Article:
'Bronze Witch: The Artistic Legacy of Germaine Richier'
Germaine Richier (1902-1959) is an extraordinary sculptor, forgotten and yet important. She died early, at age 57. She had no merchant. Her work is unclassifiable and she was a woman: four reasons that certainly justify the amnesia she suffered. The wrong has now been repaired thanks to an excellent exhibition at the Center Pompidou in nearly 200 works orchestrated by the curator Ariane Coulondre.
The Provençal-born artist will develop a fantastic world filled with strange half-human, half-animal beings. She was said to be very superstitious and we can understand this by visiting this bestiary populated by an army born from the imagination of this “witch” of sculpture. It is difficult to relate the verve of the one who spoke of her creations as her “children in plaster” to any of her predecessors.
Admittedly, Antoine Bourdelle, her master, gave her the necessary confidence to develop her style and from Rodin, she drew a taste for non-smooth materials and deliberately unfinished forms. But Germaine Richier is where you least expect her, giving birth to singular stories from her own science fiction. However, as Ariane Coulondre explains, “she always starts from reality by taking living models” whose forms she kneads, grinds and mistreats as if to exorcise trauma.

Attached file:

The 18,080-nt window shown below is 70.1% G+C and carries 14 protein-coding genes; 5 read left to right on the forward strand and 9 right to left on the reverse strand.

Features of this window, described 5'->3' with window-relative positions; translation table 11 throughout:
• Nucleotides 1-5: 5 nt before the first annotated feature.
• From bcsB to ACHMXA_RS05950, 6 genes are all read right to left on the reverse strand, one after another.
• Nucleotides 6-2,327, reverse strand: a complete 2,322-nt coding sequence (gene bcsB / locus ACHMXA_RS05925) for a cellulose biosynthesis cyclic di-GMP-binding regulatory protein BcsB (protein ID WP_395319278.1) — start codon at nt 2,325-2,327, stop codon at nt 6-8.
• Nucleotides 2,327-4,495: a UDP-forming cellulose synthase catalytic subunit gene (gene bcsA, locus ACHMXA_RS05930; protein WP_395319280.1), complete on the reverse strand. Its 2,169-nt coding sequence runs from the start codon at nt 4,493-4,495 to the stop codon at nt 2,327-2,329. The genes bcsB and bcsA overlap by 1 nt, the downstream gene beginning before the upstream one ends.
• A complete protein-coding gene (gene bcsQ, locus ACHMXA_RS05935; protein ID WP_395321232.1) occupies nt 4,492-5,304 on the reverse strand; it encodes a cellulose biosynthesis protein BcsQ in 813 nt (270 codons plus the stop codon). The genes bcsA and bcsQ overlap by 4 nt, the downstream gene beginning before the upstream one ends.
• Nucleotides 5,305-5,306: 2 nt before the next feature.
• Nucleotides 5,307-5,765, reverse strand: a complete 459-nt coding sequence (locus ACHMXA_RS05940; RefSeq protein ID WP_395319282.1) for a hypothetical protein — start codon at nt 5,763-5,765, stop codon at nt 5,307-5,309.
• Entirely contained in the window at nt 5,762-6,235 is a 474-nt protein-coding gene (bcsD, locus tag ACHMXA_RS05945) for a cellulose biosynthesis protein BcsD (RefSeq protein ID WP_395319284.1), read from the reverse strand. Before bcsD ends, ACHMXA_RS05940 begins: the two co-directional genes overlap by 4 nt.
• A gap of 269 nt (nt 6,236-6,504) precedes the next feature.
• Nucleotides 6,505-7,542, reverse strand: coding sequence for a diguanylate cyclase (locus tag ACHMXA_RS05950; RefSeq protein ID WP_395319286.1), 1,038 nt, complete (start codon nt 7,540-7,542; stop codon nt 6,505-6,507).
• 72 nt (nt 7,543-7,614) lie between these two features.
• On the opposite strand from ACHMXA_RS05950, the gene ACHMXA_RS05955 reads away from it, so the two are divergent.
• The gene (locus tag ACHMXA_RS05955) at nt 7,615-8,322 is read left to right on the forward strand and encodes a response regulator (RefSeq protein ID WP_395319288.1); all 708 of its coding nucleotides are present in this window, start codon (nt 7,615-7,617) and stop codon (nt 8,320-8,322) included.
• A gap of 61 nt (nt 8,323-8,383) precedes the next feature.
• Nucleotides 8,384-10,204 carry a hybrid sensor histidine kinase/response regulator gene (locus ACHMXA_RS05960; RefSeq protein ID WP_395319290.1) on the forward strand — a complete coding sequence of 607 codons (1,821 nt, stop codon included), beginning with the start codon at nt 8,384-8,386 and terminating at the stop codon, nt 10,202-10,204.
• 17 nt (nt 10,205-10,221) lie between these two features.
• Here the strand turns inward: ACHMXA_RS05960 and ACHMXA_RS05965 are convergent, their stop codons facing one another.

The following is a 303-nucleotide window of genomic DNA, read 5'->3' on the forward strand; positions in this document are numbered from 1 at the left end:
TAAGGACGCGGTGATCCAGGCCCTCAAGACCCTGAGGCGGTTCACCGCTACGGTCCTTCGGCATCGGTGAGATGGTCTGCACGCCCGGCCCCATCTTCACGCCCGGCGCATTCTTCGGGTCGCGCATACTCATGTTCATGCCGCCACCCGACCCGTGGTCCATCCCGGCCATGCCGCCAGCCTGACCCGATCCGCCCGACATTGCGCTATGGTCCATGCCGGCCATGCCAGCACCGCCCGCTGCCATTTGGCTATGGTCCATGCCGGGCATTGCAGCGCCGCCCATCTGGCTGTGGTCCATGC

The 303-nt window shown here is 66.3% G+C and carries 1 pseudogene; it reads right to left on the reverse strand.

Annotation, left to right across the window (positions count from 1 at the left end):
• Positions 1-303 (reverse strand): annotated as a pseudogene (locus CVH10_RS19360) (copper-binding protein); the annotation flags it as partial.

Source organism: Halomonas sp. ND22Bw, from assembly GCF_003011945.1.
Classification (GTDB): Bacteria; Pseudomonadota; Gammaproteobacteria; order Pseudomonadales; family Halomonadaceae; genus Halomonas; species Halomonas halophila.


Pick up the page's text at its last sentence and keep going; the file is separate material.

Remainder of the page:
Already his “Armadillo” of 1933-1934 announces the sequel: a head like a shell whose face bears an infinity of fingerprints. The Berger des Landes from 1957 has a dented skull, a damaged bust and three stilts for a leg. With her, “The Walking Man” is not, as with Rodin, a headless man projecting himself into movement or, as with Giacometti, the freeze frame of a slender figure. Should we see a reason, but it is at the end of the war, that she produced this disturbing character, with his small head, a massive and neat body.
The woman is no better off. Even his “Grasshopper” in 1944, but above all his “Mante”, in 1946, a crouching insect woman armed with predatory claws. There is no quest for grace or formal beauty in Richier. She produces her six-headed horses like her butchered bat, by tearing and shredding matter. However, in 1959, a small miracle happened: she began to paint her polychrome bronzes. His “Couple” composed of slender shapes with hands all joined announces a new verve that will not have time to blossom. Just when she seems to have killed her demons, Germaine Richier dies of cancer. It’s the end of the exhibition.